Once upon a time, Steel Druhm was brought on board the Bad Ship AMG to handle all things traditional and power metal. Since then I’ve branched out and find myself covering much less power-related music, and few albums in the genre get me geeked up these days. Mob Rules are one of the few acts that have restored my faith in the genre in recent years, with a slick, accessible style packed with essential crunch, heaviness and power. As they approach their 25 year anniversary, they’re one of the few power metal acts improving over time, ever refining their Avantasia meets Stratovarius and Iron Maiden style. That brings us to their 9th platter, Beast Reborn, which is more of the same winning style with snappy writing, huge choruses and enough hooks to stock a charter fishing boat. Is that enough to unleash the beast or is this power and fury signifying nothing?
After the usual, somewhat pompous intro piece, the beast gets moving with album single “Ghost of a Chance,” and it’s everything a single should be, with crunchy riffs, soaring vocals and a big, catchy chorus that brings the cheddar, but not so much as to give you lactose intolerance. Klaus Dirks has a pleasing voice tailor-made for power metal and he’s aged well over the decades. He knows how to sell a song and does with aplomb here. “Shores Ahead” is a much more aggressive piece full of vim and vigor, taking the epic elements of Avantasia and jacking them up with more muscle for big rewards. This is one of my favorite power metal cuts of the year and I’m spinning the holy hell out of it.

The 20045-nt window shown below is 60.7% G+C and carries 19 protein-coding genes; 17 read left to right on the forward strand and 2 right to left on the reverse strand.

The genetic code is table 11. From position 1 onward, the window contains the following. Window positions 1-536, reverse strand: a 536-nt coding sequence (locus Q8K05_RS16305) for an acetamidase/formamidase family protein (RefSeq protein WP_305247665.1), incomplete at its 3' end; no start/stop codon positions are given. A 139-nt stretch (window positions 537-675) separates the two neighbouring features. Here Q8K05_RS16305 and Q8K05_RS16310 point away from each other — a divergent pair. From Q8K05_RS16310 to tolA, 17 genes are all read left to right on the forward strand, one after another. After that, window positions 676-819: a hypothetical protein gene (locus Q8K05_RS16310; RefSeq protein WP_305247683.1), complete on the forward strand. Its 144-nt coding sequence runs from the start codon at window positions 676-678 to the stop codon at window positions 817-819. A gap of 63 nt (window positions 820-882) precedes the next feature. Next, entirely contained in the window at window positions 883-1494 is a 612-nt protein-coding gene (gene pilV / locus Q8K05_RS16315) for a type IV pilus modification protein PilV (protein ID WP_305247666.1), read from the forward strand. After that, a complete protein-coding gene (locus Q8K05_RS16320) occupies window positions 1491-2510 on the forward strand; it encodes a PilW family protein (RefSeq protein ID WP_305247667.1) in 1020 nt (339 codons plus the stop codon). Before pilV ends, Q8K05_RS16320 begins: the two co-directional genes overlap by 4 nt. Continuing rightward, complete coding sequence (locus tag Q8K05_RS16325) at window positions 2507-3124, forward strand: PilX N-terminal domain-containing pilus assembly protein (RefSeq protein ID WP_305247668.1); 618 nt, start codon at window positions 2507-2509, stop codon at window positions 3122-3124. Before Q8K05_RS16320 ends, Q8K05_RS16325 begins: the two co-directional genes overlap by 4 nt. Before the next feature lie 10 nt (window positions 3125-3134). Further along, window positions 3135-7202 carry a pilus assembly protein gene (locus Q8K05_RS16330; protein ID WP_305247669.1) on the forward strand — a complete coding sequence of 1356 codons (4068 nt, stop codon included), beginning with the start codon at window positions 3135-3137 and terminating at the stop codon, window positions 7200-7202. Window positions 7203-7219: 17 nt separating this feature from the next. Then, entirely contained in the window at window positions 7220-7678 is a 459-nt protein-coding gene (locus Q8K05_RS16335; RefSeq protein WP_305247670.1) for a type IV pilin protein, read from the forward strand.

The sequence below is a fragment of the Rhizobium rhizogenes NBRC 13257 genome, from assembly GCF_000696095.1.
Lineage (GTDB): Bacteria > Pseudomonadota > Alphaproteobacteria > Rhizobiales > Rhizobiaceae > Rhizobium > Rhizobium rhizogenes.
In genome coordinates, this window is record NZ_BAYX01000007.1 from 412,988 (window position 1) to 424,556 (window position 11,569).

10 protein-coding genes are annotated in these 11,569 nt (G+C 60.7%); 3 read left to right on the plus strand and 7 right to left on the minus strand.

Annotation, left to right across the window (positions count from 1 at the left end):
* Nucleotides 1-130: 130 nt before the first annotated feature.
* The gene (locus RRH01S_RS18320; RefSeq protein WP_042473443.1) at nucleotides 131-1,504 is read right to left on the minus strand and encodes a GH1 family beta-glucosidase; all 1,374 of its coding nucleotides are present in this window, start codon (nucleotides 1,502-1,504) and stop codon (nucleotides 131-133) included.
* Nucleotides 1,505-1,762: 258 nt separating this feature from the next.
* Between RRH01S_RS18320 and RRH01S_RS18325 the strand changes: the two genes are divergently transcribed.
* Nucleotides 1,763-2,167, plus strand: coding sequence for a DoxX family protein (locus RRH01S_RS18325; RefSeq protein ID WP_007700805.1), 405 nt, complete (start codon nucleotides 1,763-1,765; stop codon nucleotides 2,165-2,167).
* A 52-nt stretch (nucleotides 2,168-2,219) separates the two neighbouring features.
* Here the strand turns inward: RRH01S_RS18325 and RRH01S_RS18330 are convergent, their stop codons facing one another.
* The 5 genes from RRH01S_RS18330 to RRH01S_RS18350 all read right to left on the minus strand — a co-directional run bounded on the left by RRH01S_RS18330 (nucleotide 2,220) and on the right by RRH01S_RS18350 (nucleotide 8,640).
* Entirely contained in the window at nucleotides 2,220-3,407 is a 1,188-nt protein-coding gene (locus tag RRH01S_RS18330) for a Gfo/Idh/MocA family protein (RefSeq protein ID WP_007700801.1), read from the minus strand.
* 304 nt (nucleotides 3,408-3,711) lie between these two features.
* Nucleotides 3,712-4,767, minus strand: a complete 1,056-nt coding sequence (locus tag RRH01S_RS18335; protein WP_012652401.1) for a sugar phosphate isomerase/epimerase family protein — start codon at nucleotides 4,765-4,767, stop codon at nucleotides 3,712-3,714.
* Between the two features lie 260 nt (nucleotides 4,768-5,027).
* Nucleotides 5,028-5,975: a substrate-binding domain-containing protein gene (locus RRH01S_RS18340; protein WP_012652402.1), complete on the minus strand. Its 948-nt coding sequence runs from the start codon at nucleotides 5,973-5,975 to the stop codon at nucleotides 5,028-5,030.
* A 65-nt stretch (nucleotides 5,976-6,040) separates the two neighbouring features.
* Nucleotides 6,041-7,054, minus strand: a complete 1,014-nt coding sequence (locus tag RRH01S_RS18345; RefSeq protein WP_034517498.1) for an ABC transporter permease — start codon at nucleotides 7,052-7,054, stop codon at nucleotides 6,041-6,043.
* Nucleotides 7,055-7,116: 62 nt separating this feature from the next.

“Traveller in Time” is another Avantasia-like gem, with a bombastic, over-sized feel and a chorus so catchy you’ll swear it’s a cover of some famous song (it isn’t as far as I can tell). It’s classy and super polished with hooks piled up on hooks. “Children’s Crusade” is yet another huge piece of power gold, anthemic, epic and with a large dose of Maiden to make the chest and back hair grow. The Maiden-isms are strongest on “War of Currents” which is an interesting tale of the rivalry between Thomas Edison and Nikola Tesla. The blend of NWoBHM and classic Euro-power works exceedingly well in the band’s capable hands and I think that’s one of the reasons they always hit the sweet spot for me.
There isn’t a bad song present, though closing power ballad “My Sobriety Mind” could be considered semi-disposable. The only real issue here is the overall length of the album at 57 and a half minutes. That’s a lot of metal even when its quality, and it does feel long by the final third. That said, the best cuts are impossible to resist and the lesser cuts are still pretty damn enjoyable. I’ve come to expect this kind of quality from Mob Rules, and once again they delivered the goods.
Klaus Dirks is the solid core of the band and he’s been one of my favorite power metal frontman for a long time. He can make an average song sound big and a big song sound epic. Give him a song like “Traveller in Time” or “Revenant of the Sea” and he can make something great happen. Luckily, the band gave him a killer set of songs to work with, deftly walking that line between heavy and power metal, taking the best elements from both. Sven Ludke and new axe slinger, Sonke Janssen shine brightly, laying down both aggressive and melodic leads. They avoid being too fluffy much of the time, which is key, and some of the riffs are quite crunchy. Keyboardist Jan Christian Halfbrodt is ever-present but never overly intrusive, providing color without stealing the show. Mob Rules is one of the best at balancing hard and light sounds and this is a great example of when they get it right.
Beast Reborn is a really well executed power album by a band that’s been around a surprisingly long time with consistently strong output. Mob Rules may not be the first name one thinks of when power metal comes up, but at this stage of their career, they’re one of the top acts talent and songcraft-wise. Give this one a spin and I think you’ll see why. Recommended.